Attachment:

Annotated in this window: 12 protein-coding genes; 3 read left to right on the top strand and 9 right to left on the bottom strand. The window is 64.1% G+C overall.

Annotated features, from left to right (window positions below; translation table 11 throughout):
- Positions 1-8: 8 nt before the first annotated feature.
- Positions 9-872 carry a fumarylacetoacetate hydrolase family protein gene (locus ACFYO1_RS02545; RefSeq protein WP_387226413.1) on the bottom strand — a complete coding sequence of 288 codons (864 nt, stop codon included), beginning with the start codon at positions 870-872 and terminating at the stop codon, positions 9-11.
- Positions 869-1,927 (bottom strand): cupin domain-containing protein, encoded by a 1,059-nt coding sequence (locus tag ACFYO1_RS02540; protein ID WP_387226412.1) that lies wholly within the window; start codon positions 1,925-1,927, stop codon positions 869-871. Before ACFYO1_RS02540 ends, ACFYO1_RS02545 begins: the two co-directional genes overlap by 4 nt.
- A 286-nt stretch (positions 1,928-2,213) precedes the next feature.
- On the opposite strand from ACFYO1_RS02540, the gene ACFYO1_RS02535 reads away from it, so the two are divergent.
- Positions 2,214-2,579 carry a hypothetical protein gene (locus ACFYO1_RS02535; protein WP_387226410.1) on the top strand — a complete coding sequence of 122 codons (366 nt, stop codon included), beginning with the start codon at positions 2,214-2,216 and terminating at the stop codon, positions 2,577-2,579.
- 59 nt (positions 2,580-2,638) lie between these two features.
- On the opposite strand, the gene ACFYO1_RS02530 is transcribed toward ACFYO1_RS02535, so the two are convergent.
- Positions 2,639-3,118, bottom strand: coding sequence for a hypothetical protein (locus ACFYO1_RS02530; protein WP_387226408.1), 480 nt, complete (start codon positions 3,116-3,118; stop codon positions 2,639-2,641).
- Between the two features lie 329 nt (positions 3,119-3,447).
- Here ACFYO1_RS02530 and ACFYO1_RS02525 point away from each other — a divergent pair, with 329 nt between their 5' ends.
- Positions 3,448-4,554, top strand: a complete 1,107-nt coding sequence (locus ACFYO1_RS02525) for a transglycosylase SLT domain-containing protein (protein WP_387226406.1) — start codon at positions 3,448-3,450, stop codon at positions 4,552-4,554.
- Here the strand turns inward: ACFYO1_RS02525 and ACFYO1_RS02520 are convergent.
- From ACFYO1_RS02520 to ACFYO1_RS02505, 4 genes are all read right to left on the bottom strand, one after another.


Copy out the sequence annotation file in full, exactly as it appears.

Annotated in this window: 12 protein-coding genes; 3 read left to right on the top strand and 9 right to left on the bottom strand. The window is 64.1% G+C overall.

Annotated features, from left to right (window positions below; translation table 11 throughout):
- Positions 1-8: 8 nt before the first annotated feature.
- Positions 9-872 carry a fumarylacetoacetate hydrolase family protein gene (locus ACFYO1_RS02545; RefSeq protein WP_387226413.1) on the bottom strand — a complete coding sequence of 288 codons (864 nt, stop codon included), beginning with the start codon at positions 870-872 and terminating at the stop codon, positions 9-11.
- Positions 869-1,927 (bottom strand): cupin domain-containing protein, encoded by a 1,059-nt coding sequence (locus tag ACFYO1_RS02540; protein ID WP_387226412.1) that lies wholly within the window; start codon positions 1,925-1,927, stop codon positions 869-871. Before ACFYO1_RS02540 ends, ACFYO1_RS02545 begins: the two co-directional genes overlap by 4 nt.
- A 286-nt stretch (positions 1,928-2,213) precedes the next feature.
- On the opposite strand from ACFYO1_RS02540, the gene ACFYO1_RS02535 reads away from it, so the two are divergent.
- Positions 2,214-2,579 carry a hypothetical protein gene (locus ACFYO1_RS02535; protein WP_387226410.1) on the top strand — a complete coding sequence of 122 codons (366 nt, stop codon included), beginning with the start codon at positions 2,214-2,216 and terminating at the stop codon, positions 2,577-2,579.
- 59 nt (positions 2,580-2,638) lie between these two features.
- On the opposite strand, the gene ACFYO1_RS02530 is transcribed toward ACFYO1_RS02535, so the two are convergent.
- Positions 2,639-3,118, bottom strand: coding sequence for a hypothetical protein (locus ACFYO1_RS02530; protein WP_387226408.1), 480 nt, complete (start codon positions 3,116-3,118; stop codon positions 2,639-2,641).
- Between the two features lie 329 nt (positions 3,119-3,447).
- Here ACFYO1_RS02530 and ACFYO1_RS02525 point away from each other — a divergent pair, with 329 nt between their 5' ends.
- Positions 3,448-4,554, top strand: a complete 1,107-nt coding sequence (locus ACFYO1_RS02525) for a transglycosylase SLT domain-containing protein (protein WP_387226406.1) — start codon at positions 3,448-3,450, stop codon at positions 4,552-4,554.
- Here the strand turns inward: ACFYO1_RS02525 and ACFYO1_RS02520 are convergent.
- From ACFYO1_RS02520 to ACFYO1_RS02505, 4 genes are all read right to left on the bottom strand, one after another.